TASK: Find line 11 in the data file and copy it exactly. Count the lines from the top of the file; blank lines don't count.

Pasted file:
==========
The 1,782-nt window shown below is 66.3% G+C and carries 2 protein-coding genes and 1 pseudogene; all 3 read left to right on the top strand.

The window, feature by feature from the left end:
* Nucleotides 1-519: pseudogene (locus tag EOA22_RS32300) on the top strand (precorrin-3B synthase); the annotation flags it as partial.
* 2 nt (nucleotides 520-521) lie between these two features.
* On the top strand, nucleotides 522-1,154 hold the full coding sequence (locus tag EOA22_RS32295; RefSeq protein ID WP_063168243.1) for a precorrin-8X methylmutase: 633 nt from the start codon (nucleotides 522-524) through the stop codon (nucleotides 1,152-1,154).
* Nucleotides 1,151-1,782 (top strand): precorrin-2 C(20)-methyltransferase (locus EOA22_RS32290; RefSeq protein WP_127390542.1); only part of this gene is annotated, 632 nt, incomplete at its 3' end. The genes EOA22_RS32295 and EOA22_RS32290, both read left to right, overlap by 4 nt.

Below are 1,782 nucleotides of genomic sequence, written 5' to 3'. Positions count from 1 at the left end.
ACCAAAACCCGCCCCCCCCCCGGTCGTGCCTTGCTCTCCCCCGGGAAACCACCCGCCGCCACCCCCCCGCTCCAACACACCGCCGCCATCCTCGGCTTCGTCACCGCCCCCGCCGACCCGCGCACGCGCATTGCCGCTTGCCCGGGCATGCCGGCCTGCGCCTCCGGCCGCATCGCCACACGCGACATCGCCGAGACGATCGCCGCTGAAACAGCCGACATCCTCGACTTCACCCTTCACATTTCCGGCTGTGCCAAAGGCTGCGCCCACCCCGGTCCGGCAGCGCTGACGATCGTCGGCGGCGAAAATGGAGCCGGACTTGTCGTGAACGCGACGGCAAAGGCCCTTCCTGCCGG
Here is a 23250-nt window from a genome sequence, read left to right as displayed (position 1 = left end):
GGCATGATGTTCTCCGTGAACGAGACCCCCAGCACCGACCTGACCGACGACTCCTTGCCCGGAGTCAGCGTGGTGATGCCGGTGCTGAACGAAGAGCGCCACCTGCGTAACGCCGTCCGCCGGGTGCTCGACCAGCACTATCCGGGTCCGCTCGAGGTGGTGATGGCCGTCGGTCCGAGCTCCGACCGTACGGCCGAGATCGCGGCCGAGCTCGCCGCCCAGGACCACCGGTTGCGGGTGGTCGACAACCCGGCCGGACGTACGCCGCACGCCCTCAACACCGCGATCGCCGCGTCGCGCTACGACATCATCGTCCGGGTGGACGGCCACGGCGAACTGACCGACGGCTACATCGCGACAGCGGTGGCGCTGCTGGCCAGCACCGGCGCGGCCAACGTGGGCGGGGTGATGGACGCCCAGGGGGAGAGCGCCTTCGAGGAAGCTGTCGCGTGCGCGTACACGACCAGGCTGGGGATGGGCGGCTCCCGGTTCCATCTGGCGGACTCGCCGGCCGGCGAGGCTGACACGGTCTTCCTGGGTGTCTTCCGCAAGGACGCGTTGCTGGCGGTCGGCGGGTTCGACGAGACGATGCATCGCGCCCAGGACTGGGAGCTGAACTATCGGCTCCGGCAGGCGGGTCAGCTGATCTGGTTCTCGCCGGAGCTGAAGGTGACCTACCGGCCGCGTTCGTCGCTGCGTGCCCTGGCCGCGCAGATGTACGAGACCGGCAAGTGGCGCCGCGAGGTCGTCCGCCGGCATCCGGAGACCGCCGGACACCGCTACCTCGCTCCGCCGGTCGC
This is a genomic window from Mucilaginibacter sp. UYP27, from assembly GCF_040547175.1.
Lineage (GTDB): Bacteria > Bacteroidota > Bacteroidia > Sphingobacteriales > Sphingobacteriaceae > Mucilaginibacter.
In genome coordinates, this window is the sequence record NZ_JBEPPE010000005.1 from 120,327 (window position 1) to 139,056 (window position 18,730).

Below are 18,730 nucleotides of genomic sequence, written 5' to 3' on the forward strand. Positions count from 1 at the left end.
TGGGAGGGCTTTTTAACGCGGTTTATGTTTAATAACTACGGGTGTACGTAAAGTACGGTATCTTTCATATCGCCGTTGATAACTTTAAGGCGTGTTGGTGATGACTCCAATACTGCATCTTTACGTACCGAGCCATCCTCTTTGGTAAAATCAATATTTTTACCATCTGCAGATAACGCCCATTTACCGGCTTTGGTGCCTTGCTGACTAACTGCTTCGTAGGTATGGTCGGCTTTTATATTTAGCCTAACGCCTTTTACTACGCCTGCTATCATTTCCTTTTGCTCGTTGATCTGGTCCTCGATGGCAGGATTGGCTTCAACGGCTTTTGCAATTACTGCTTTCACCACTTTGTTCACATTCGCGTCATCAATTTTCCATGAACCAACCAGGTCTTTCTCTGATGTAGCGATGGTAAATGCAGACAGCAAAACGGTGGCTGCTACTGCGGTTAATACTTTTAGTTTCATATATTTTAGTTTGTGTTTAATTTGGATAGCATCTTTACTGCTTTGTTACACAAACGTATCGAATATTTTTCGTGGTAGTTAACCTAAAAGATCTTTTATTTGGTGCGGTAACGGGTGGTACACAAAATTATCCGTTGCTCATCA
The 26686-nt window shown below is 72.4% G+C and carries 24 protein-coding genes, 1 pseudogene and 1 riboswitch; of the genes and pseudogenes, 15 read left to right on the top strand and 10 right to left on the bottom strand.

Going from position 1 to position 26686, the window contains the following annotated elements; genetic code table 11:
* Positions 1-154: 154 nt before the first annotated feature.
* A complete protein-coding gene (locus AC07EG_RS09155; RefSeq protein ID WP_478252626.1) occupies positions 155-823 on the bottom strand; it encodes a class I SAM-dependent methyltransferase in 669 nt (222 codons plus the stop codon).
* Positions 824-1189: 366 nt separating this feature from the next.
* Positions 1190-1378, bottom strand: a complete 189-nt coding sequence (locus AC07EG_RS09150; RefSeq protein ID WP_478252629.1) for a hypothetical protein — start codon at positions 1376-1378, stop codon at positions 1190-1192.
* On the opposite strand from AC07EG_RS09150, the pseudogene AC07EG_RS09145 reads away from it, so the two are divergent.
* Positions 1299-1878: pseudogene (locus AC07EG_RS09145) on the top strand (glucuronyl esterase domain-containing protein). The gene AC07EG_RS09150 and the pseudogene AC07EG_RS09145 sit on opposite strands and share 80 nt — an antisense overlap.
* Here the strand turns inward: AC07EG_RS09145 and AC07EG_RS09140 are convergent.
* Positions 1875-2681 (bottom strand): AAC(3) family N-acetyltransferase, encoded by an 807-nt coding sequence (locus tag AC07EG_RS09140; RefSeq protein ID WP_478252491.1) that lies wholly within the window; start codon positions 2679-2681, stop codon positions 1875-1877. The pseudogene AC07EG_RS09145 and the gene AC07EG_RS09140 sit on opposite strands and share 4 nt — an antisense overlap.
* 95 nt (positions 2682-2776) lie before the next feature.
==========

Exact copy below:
This is a genomic window from Mucilaginibacter sp. UYP27, from assembly GCF_040547175.1.